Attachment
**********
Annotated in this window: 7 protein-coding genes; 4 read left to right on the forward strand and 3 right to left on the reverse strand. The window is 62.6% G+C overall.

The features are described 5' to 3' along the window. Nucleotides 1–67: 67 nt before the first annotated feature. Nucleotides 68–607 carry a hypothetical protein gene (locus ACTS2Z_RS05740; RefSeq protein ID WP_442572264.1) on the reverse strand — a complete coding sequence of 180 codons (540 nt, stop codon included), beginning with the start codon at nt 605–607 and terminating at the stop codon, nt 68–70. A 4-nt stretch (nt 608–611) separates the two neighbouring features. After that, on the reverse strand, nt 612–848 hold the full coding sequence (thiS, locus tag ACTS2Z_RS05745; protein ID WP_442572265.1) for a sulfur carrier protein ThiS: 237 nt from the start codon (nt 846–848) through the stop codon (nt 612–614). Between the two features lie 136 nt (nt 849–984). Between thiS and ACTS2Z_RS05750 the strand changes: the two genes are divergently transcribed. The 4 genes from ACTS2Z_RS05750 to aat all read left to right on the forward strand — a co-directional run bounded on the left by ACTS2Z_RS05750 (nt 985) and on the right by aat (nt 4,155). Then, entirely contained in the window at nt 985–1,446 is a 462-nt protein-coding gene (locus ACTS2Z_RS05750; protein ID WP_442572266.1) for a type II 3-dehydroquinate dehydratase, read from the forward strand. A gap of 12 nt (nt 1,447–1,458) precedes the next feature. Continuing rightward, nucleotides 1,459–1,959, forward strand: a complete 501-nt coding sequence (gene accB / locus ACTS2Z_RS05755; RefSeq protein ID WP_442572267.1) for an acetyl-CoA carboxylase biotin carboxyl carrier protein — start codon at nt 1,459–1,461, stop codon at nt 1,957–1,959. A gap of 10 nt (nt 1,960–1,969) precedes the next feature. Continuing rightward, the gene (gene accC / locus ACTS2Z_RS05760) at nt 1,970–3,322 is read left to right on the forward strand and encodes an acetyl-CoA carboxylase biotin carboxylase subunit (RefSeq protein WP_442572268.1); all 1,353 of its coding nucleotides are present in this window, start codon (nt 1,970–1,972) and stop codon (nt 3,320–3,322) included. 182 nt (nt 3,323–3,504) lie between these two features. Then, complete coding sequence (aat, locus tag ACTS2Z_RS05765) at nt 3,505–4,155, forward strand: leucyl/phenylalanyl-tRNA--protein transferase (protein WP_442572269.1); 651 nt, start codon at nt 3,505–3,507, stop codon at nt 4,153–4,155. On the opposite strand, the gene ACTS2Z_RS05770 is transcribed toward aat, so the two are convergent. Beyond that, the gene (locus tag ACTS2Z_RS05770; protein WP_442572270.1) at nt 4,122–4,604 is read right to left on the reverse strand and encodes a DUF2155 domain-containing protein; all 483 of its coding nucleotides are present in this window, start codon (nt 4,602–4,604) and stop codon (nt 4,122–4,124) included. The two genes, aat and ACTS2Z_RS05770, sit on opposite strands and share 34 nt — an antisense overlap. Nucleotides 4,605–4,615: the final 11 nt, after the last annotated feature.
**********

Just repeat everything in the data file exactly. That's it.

Annotated in this window: 7 protein-coding genes; 4 read left to right on the forward strand and 3 right to left on the reverse strand. The window is 62.6% G+C overall.

The features are described 5' to 3' along the window. Nucleotides 1–67: 67 nt before the first annotated feature. Nucleotides 68–607 carry a hypothetical protein gene (locus ACTS2Z_RS05740; RefSeq protein ID WP_442572264.1) on the reverse strand — a complete coding sequence of 180 codons (540 nt, stop codon included), beginning with the start codon at nt 605–607 and terminating at the stop codon, nt 68–70. A 4-nt stretch (nt 608–611) separates the two neighbouring features. After that, on the reverse strand, nt 612–848 hold the full coding sequence (thiS, locus tag ACTS2Z_RS05745; protein ID WP_442572265.1) for a sulfur carrier protein ThiS: 237 nt from the start codon (nt 846–848) through the stop codon (nt 612–614). Between the two features lie 136 nt (nt 849–984). Between thiS and ACTS2Z_RS05750 the strand changes: the two genes are divergently transcribed. The 4 genes from ACTS2Z_RS05750 to aat all read left to right on the forward strand — a co-directional run bounded on the left by ACTS2Z_RS05750 (nt 985) and on the right by aat (nt 4,155). Then, entirely contained in the window at nt 985–1,446 is a 462-nt protein-coding gene (locus ACTS2Z_RS05750; protein ID WP_442572266.1) for a type II 3-dehydroquinate dehydratase, read from the forward strand. A gap of 12 nt (nt 1,447–1,458) precedes the next feature. Continuing rightward, nucleotides 1,459–1,959, forward strand: a complete 501-nt coding sequence (gene accB / locus ACTS2Z_RS05755; RefSeq protein ID WP_442572267.1) for an acetyl-CoA carboxylase biotin carboxyl carrier protein — start codon at nt 1,459–1,461, stop codon at nt 1,957–1,959. A gap of 10 nt (nt 1,960–1,969) precedes the next feature. Continuing rightward, the gene (gene accC / locus ACTS2Z_RS05760) at nt 1,970–3,322 is read left to right on the forward strand and encodes an acetyl-CoA carboxylase biotin carboxylase subunit (RefSeq protein WP_442572268.1); all 1,353 of its coding nucleotides are present in this window, start codon (nt 1,970–1,972) and stop codon (nt 3,320–3,322) included. 182 nt (nt 3,323–3,504) lie between these two features. Then, complete coding sequence (aat, locus tag ACTS2Z_RS05765) at nt 3,505–4,155, forward strand: leucyl/phenylalanyl-tRNA--protein transferase (protein WP_442572269.1); 651 nt, start codon at nt 3,505–3,507, stop codon at nt 4,153–4,155. On the opposite strand, the gene ACTS2Z_RS05770 is transcribed toward aat, so the two are convergent. Beyond that, the gene (locus tag ACTS2Z_RS05770; protein WP_442572270.1) at nt 4,122–4,604 is read right to left on the reverse strand and encodes a DUF2155 domain-containing protein; all 483 of its coding nucleotides are present in this window, start codon (nt 4,602–4,604) and stop codon (nt 4,122–4,124) included. The two genes, aat and ACTS2Z_RS05770, sit on opposite strands and share 34 nt — an antisense overlap. Nucleotides 4,605–4,615: the final 11 nt, after the last annotated feature.